One thing that I found keep troubling me during writting a kernel fuzzer is the reliance on manually encoded input specification. The issue is that the driving force of the current works, the specification, is also the bottleneck of them due to the fact that writing such specification requires an immense amount of domain knowledge while being extremely laborious. Yet, automated generation of the specification is still an open problem due to the complexity of the kernel. To this end, I started another project called KSG, kernel specification generator and this work was accepted by ATC ‘22.
This work solved two major challenges in specification generation: entry extration and type collection. Overall, KSG utilizes three steps to generate the specifications as shown in following figure:
Specifically, in order to perform analysis for specification generation, one needs to figure the entry points for analysis, that is, the kernel functions that are called by high level system calls. The issue here is that these entries can be registered into the kernel with different kernel APIs in different locations during different times. The idea of KSG to address this issue is that how entries are registered into the kernel really doesn’t matter, since they’re eventually stored into specific fields in high level kernel data structures, which indicates that we can extract entries directly from these fields without caring how entries are registered.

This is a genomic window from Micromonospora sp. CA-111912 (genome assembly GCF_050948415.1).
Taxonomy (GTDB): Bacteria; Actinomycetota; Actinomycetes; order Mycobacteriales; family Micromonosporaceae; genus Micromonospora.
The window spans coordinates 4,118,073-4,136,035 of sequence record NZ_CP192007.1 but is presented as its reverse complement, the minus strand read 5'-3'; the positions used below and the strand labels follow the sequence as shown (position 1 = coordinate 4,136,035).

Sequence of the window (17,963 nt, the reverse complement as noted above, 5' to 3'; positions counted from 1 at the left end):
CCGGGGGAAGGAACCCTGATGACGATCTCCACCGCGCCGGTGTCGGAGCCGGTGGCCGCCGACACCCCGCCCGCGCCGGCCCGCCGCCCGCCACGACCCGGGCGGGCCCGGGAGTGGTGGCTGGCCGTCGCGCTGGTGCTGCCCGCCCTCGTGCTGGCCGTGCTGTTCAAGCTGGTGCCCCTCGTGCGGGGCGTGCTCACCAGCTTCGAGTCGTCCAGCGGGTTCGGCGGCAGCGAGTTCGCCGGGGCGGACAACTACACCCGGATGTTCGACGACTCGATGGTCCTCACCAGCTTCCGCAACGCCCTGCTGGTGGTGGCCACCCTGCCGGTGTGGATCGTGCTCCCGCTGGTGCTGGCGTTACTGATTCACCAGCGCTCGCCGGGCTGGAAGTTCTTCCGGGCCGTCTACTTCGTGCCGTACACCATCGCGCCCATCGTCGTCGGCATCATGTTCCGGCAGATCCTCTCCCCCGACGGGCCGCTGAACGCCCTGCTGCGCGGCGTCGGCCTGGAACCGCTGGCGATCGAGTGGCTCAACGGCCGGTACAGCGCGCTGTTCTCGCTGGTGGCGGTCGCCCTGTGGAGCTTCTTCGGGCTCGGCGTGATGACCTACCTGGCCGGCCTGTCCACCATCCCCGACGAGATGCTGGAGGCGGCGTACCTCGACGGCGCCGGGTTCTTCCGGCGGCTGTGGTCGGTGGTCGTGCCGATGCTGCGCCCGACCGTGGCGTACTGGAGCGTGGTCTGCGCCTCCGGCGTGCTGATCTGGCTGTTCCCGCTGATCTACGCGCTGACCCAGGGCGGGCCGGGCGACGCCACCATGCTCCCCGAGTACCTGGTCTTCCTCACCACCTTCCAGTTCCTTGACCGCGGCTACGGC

The second challenge is that the type of a parameter of a system call is not fixed, i.e., it can be cast to different types acoss execution paths, which is a really common design pattern in Linux kernel. The goal of KSG is to generate specifications for each execution of a entry. To achieve this, KSG utilizes Clang Static Analyzer, a source code level symbolic executoin engine, to collect parameters’ types under each path with a type propagation algorithm.
KSG is proved to be practical and effective by the evaluation results that 2433 specifications can be automatically generated and 23 vulnerabilities were discovered. The tool is implemented with two eBPF programs for extry extractioin, multiple CSA checkers for type collection (in C++), and a simple control program for automating the whole process (in rust), with roughly 8000 lines of code. For some reason, I can not make the source code public avaliable, sorry for that. For more information, checkout this ATC ‘22 paper please.